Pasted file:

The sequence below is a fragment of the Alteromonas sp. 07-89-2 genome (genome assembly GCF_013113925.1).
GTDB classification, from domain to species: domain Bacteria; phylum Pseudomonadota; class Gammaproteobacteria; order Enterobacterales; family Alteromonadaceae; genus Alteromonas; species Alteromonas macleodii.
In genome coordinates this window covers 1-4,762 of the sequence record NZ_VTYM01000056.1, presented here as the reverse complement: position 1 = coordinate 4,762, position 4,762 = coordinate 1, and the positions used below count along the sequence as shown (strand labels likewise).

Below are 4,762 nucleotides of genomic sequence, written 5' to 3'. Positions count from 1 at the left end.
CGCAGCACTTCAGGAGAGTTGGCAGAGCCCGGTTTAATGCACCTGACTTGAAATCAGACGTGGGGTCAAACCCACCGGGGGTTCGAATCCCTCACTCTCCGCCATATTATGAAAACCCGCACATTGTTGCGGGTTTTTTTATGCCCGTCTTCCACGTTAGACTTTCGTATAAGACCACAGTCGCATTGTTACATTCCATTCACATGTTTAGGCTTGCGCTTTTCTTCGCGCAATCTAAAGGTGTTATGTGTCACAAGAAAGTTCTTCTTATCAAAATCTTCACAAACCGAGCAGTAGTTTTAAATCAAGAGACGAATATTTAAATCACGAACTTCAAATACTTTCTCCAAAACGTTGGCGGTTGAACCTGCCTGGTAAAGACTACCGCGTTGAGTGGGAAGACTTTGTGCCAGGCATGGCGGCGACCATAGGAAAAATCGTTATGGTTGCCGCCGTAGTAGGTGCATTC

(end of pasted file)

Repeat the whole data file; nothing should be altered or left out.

The sequence below is a fragment of the Alteromonas sp. 07-89-2 genome (genome assembly GCF_013113925.1).
GTDB classification, from domain to species: domain Bacteria; phylum Pseudomonadota; class Gammaproteobacteria; order Enterobacterales; family Alteromonadaceae; genus Alteromonas; species Alteromonas macleodii.
In genome coordinates this window covers 1-4,762 of the sequence record NZ_VTYM01000056.1, presented here as the reverse complement: position 1 = coordinate 4,762, position 4,762 = coordinate 1, and the positions used below count along the sequence as shown (strand labels likewise).

Below are 4,762 nucleotides of genomic sequence, written 5' to 3'. Positions count from 1 at the left end.
CGCAGCACTTCAGGAGAGTTGGCAGAGCCCGGTTTAATGCACCTGACTTGAAATCAGACGTGGGGTCAAACCCACCGGGGGTTCGAATCCCTCACTCTCCGCCATATTATGAAAACCCGCACATTGTTGCGGGTTTTTTTATGCCCGTCTTCCACGTTAGACTTTCGTATAAGACCACAGTCGCATTGTTACATTCCATTCACATGTTTAGGCTTGCGCTTTTCTTCGCGCAATCTAAAGGTGTTATGTGTCACAAGAAAGTTCTTCTTATCAAAATCTTCACAAACCGAGCAGTAGTTTTAAATCAAGAGACGAATATTTAAATCACGAACTTCAAATACTTTCTCCAAAACGTTGGCGGTTGAACCTGCCTGGTAAAGACTACCGCGTTGAGTGGGAAGACTTTGTGCCAGGCATGGCGGCGACCATAGGAAAAATCGTTATGGTTGCCGCCGTAGTAGGTGCATTC